Acute farmer’s lung can in some cases lead to heart failure and thereby death of the patient. A chronic illness develops insidiously and also puts a considerable strain on the cardiovascular system. Symptoms such as breathing difficulties and pain increase in intensity over time and permanently impair well-being. In the long term, an untreated, chronic farmer’s lung is also fatal.
Coughing up blood and a high fever can trigger a panic attack in those affected and cause emotional problems. The farmer’s lung can also cause loss of appetite and sleep problems, which further worsen the general condition.
Nevertheless, the outlook and forecast are generally positive. Provided early treatment is provided, a farmer’s lung usually proceeds well and does not cause any further health problems for those affected. Any damage to the lungs that has already occurred must be treated symptomatically.
Basically, the time it takes to deal with plant residues should be kept as short as possible. Certified respiratory protection masks with protection level P2 also help to keep any dust that may be blown up from the lungs. The particle filter mask FFP2 / 3 is recommended. Commercial protective masks are not effective enough. Combine operators should keep the control cabs closed at all times. Their ventilation may only take place via systems that can keep dust contaminated with spores away.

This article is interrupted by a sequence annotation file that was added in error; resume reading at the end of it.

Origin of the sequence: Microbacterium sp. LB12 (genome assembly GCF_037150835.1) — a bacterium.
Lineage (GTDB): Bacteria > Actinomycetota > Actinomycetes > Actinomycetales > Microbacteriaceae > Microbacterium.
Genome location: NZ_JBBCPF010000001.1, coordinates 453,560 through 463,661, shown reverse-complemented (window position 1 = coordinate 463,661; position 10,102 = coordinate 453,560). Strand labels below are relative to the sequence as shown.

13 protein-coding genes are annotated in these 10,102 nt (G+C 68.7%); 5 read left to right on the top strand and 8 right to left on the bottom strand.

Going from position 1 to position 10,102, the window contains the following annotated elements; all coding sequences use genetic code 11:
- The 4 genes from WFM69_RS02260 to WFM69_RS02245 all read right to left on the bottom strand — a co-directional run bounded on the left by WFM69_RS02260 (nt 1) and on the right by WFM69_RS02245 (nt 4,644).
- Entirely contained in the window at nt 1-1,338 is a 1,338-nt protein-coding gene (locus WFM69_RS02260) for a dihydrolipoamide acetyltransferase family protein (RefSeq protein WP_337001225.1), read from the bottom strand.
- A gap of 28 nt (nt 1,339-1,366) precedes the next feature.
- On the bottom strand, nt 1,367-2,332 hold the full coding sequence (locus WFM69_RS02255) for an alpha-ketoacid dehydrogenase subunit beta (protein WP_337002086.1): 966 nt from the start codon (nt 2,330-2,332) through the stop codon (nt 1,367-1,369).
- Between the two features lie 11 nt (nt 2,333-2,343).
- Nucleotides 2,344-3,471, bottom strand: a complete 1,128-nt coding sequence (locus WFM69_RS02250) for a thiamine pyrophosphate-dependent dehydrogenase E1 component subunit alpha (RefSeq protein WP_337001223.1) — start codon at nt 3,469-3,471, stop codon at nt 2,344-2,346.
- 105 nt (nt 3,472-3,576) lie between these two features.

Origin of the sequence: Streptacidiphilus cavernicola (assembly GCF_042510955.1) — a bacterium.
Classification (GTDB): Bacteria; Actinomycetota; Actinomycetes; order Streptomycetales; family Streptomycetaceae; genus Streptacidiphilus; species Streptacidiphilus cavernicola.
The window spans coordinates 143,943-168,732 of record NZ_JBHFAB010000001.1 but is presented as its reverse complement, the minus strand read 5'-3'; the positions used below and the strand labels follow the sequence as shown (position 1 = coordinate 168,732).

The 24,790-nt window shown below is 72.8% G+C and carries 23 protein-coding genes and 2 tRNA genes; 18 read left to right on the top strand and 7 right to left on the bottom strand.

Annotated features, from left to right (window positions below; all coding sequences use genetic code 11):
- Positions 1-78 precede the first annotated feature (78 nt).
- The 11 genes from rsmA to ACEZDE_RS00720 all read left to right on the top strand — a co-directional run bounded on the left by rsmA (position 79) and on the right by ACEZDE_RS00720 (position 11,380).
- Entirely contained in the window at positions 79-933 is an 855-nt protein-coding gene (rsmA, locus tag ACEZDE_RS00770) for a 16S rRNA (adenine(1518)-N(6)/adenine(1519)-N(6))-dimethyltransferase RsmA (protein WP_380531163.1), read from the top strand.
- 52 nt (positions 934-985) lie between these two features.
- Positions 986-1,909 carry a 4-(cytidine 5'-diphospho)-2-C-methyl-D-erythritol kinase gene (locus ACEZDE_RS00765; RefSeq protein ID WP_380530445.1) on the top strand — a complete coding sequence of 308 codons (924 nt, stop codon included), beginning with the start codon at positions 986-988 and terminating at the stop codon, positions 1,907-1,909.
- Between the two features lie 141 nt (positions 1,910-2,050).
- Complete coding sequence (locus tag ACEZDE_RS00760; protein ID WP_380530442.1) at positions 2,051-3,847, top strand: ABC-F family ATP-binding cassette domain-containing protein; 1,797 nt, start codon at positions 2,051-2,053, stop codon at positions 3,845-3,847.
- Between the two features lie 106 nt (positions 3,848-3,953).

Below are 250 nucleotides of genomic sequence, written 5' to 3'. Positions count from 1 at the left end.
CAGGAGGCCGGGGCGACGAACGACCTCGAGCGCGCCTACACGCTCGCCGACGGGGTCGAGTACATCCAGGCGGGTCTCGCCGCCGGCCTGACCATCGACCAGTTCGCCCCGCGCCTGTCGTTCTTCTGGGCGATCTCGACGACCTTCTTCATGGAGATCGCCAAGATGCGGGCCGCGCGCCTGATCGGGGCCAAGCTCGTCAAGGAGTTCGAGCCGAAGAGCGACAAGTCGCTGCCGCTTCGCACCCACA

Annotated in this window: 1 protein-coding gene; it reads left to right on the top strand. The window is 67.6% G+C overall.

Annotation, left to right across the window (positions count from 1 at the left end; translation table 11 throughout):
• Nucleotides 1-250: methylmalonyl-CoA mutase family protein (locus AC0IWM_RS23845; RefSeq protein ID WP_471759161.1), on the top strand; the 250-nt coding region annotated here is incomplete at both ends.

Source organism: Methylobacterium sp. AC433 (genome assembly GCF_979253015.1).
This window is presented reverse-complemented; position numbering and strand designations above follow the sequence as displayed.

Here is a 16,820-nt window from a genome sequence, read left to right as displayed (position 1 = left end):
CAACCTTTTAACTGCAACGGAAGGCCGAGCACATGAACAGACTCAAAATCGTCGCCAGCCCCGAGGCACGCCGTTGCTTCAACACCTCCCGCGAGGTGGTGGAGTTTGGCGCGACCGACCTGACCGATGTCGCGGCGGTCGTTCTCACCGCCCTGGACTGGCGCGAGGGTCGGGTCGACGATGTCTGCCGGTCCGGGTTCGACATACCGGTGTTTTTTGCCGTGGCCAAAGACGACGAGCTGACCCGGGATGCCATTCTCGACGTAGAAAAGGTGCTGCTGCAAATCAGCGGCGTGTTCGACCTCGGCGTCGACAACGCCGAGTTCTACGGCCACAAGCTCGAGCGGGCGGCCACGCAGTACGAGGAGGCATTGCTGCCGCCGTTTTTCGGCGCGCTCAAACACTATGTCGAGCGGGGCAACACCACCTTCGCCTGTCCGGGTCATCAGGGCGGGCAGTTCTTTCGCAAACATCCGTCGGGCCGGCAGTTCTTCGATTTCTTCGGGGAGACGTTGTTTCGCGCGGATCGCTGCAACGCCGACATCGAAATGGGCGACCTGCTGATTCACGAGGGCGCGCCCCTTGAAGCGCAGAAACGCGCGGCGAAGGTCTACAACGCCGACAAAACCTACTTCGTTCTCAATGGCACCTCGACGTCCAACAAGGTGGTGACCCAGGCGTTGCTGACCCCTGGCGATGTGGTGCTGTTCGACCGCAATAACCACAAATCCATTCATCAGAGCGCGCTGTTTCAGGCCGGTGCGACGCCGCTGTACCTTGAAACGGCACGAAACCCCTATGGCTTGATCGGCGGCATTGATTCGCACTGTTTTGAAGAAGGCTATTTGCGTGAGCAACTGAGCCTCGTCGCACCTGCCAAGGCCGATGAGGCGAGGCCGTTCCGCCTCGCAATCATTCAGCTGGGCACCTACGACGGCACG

Before the hay stored in the meadows is brought in, it should be turned several times. This is especially true after damp and mild weather conditions. One possible measure to reduce dust when handling dry food is to mix it with a little vegetable oil.
In the case of a farmer’s lung, in most cases there are no options for follow-up care available. The disease cannot be completely treated and in most cases significantly reduces the life expectancy of the person affected. Self-healing does not occur either, so that the farmer’s lung can only be treated symptomatically.
The triggers of the disease should be avoided at all costs so as not to put additional strain on the patient’s lungs. In many cases, those affected are dependent on the intake of cortisone. However, there are strong side effects that should be treated as well.